DMTX. Over the last 3 years, the Indonesian authorities have significantly tightened their laws with regards to begging. This culminated in a round-up of almost 1500 beggars, most of them women and ch
Over the last 3 years, the Indonesian authorities have significantly tightened their laws with regards to begging. This culminated in a round-up of almost 1500 beggars, most of them women and children, during Ramadan 2009. Pictured: Beggars in Jakarta. Jakarta, Indonesia. 22/01/2009.
In mid-2007 the Jakartan government passed a bylaw that allowed the authorities to fine motorists who gave handouts to street beggars, up to Rp 20 million (AU$2,300) or 60 days in jail, in an effort to dissuade street begging. Begging syndicates have since been affected, as the majority of motorists raise their windows at traffic lights, even in the dry season, to avoid being harassed and possibly penalized with a fine. As women turn towards sympathy tactics to receive handouts, often 'renting' a baby from a mother unable to beg, they are still met with cold stares and empty hands.
During Ramadan, the Islamic month of fasting, when most of Jakarta's long term beggars and scavengers return to their villages to be with family and the city is a hive of celebration, the empty streets soon fill with fresh, new, advantageous street beggars looking to cash-in on the city's new found cheer and charitable spirits. Ramadan 2009 saw authorities not only enforcing the new laws to motorists but took one step further and commenced a round up of the seasonal influx of beggars, rationalizing that they pose a threat to the stability of the city. Just half way through the holy month authorities had rounded up 1,465 beggars and contained them in a large shelter, while taking names and origin they found all arrested were from villages outside Jakarta. Most were women and children. After a short time in holding the authorities released the beggars, with a warning that next time won't be so lenient. Jakarta's 'city of dreams' will continue to bring migrants to the industrial epicenter, however the majority will find themselves unemployed, living on the streets collecting plastic to sell as recycling or begging at traffic lights.
Photographer Mark Tipple and journalist Lauren Fitzgerald visited a syndicate run area:
"As the bus pulled away and I saw the amount of beggars walking amongst the cars with their hand out, I knew that this could quickly get out of hand.
Tono, our translator, seemed confident enough to take us into the area that's renowned for begging syndicate's, with his soldier friend close by watching I couldn't help but laugh at the amount of children playing and having fun amongst the traffic. I had heard the term 'singing in the streets' and seen some begging at intersections in the last 2 weeks of being in the city, but never like this.
Tono mentioned that the elderly women supervise the children while asking for handout's themselves, but away from the action within eye sight there'll be a "man with a tie" (knife) watching to make sure nothing happens to his operation. Government officers patrol the areas, making sure that the operations run smoothly and don't disrupt the traffic, with a healthy payout around Rp 200,000 (AU$24) per month, per intersection, they leave the beggars alone. If they enforce their new laws and fine the motorists, it could end their monthly 'pay-outs', as the beggars' earnings will be cut significantly.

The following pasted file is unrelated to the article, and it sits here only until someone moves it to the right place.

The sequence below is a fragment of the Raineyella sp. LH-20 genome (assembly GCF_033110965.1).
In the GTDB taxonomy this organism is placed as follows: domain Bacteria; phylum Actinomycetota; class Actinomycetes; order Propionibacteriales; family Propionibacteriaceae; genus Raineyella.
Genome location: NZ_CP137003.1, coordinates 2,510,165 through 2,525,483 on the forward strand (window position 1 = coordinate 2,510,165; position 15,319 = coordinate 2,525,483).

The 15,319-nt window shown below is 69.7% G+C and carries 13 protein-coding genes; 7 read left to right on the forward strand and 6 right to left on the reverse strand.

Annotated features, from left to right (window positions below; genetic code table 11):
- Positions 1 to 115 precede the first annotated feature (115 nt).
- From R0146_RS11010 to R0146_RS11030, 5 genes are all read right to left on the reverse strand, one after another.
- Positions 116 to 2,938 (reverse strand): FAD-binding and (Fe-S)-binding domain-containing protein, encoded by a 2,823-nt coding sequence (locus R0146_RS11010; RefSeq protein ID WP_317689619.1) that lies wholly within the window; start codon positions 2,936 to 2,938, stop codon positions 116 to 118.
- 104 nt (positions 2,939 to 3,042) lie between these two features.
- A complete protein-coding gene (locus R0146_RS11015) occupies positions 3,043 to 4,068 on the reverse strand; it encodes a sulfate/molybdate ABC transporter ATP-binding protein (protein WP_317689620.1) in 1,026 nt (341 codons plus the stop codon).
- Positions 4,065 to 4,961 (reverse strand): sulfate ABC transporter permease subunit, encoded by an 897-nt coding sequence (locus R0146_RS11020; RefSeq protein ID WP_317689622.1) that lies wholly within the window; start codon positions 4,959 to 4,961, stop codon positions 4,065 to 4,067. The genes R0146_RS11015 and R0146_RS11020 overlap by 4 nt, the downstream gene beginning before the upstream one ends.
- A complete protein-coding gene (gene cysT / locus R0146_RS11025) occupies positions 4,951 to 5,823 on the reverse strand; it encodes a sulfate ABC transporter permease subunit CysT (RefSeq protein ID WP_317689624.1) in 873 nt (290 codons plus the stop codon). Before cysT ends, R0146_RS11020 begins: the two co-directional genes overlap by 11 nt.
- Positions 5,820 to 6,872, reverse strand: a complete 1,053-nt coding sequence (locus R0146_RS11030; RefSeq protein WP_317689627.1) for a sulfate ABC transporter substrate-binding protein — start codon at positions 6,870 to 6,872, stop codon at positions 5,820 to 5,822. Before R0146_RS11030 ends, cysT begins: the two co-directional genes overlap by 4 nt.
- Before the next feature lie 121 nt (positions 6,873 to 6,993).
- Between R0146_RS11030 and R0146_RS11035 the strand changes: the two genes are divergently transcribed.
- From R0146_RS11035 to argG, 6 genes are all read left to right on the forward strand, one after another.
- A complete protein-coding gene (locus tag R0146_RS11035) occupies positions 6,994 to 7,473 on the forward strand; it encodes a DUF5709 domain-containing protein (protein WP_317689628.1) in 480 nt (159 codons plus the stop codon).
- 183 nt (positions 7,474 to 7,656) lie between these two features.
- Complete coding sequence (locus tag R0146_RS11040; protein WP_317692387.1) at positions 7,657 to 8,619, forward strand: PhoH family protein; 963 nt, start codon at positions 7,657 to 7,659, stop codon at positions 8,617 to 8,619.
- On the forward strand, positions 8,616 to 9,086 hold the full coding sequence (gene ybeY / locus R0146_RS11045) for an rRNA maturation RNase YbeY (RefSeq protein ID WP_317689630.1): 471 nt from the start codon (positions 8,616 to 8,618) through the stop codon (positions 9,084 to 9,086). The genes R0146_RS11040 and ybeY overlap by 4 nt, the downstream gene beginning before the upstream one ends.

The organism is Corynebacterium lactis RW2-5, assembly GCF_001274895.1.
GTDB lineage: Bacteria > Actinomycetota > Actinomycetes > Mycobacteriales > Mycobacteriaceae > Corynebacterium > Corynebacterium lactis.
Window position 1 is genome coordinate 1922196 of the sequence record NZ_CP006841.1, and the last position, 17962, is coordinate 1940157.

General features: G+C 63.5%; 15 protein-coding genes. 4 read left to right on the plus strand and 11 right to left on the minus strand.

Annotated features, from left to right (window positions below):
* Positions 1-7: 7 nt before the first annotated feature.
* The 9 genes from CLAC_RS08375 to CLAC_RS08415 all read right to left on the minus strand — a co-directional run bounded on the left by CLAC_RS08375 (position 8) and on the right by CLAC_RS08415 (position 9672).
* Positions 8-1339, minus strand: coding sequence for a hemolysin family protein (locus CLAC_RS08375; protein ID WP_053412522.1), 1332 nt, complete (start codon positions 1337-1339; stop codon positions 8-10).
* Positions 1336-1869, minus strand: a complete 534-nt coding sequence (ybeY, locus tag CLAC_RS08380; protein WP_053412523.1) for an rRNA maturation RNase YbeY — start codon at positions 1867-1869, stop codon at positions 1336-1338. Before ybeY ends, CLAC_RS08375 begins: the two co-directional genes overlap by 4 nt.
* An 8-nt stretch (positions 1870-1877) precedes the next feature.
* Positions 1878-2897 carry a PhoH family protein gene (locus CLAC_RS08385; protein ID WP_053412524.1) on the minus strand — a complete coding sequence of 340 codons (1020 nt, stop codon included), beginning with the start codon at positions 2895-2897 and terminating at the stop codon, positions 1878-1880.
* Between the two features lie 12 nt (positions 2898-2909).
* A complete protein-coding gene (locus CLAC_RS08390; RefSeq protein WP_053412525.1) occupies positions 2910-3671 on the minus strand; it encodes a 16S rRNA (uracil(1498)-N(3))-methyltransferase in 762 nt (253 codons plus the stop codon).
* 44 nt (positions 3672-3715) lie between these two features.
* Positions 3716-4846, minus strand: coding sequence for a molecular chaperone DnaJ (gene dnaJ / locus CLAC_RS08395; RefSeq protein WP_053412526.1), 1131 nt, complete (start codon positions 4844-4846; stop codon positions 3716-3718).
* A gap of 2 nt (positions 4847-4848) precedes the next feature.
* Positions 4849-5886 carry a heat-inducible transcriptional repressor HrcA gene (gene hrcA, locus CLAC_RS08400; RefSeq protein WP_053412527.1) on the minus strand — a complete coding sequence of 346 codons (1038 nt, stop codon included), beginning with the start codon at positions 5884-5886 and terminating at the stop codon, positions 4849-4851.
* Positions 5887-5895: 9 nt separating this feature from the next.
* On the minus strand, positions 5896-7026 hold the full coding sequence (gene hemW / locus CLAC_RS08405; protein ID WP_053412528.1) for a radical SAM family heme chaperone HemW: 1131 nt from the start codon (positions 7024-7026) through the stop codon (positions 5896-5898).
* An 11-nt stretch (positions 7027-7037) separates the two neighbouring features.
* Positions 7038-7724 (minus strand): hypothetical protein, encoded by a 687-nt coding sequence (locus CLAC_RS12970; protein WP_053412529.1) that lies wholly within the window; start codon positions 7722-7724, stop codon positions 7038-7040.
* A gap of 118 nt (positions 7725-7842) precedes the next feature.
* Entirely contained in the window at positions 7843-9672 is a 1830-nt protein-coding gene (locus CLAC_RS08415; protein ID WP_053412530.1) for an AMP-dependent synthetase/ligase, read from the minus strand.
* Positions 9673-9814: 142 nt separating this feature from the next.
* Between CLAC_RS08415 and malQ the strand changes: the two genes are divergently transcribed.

As a sign of respect we brought bread for the children and a wad of bills in small denominations for the supervisors. With Tono keeping close to translate our questions we approached the group with confidence. We worked amongst the children and as I focused on the innocence of their faces the supervisor's frustration became apparent. I handed over a few thousand Rupia, with the intent to give more as we left but this only made them more volatile. After shooting for about half an hour and the responses to our questions getting shorter and more abrupt it felt as if it was probably time to leave. I was in the middle of the road when the supervisor in charge walked over to me singing and dancing literally in my face, chanting something that Tono wouldn't translate back to me. We handed over a few more thousand Rupia's and left the area. To this day I'm still unaware of what she was singing, whether it was a basic song for money or whether it was heartfelt hatred abusing me to leave the area, I'm not sure.
The following week I met with Henny Yusriani, a social worker at Yayasan Pelita Ilmu (YPI), an NGO in Jakarta, who strives to work with families to provide education for their children, both formal and informal. By initiating a bridging program they formed a transition process between the time that a child may have been out of school (begging, scavenging), to where they can logistically return to school but their absence may hamper learning efforts. YPI take them through a variety of skills from motor engineering to computer technology, so the children can explore what they're interested in and pursue formal education in a more structured fashion. Through a program called the "Income generating activity", YPI also work with parents of street singers to show them ways to generate income without taking their children out of school. By working with the family first, they face little resistance as they understand why the parents have taken their children out of school, and provide ways to remedy the income loss when they return to school. "
For more information go to http://www.ypi.or.id